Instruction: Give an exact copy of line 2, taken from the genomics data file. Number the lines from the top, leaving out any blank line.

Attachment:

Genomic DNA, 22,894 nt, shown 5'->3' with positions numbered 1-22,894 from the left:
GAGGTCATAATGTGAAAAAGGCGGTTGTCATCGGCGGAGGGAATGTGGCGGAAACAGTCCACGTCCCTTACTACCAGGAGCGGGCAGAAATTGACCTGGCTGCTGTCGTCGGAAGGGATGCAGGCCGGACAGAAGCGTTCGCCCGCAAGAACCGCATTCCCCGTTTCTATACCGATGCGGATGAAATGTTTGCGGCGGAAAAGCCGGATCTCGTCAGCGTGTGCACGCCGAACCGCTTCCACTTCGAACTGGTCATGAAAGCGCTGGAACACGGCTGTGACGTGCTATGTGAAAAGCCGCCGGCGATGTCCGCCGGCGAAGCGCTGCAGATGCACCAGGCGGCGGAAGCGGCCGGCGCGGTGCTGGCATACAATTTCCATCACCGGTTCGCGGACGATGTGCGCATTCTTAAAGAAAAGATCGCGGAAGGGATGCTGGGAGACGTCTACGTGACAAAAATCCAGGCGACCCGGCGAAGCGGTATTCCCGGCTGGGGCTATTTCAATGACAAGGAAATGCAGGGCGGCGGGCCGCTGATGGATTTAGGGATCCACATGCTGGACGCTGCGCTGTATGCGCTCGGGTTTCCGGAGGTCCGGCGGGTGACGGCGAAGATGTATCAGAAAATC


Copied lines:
GAGGTCATAATGTGAAAAAGGCGGTTGTCATCGGCGGAGGGAATGTGGCGGAAACAGTCCACGTCCCTTACTACCAGGAGCGGGCAGAAATTGACCTGGCTGCTGTCGTCGGAAGGGATGCAGGCCGGACAGAAGCGTTCGCCCGCAAGAACCGCATTCCCCGTTTCTATACCGATGCGGATGAAATGTTTGCGGCGGAAAAGCCGGATCTCGTCAGCGTGTGCACGCCGAACCGCTTCCACTTCGAACTGGTCATGAAAGCGCTGGAACACGGCTGTGACGTGCTATGTGAAAAGCCGCCGGCGATGTCCGCCGGCGAAGCGCTGCAGATGCACCAGGCGGCGGAAGCGGCCGGCGCGGTGCTGGCATACAATTTCCATCACCGGTTCGCGGACGATGTGCGCATTCTTAAAGAAAAGATCGCGGAAGGGATGCTGGGAGACGTCTACGTGACAAAAATCCAGGCGACCCGGCGAAGCGGTATTCCCGGCTGGGGCTATTTCAATGACAAGGAAATGCAGGGCGGCGGGCCGCTGATGGATTTAGGGATCCACATGCTGGACGCTGCGCTGTATGCGCTCGGGTTTCCGGAGGTCCGGCGGGTGACGGCGAAGATGTATCAGAAAATC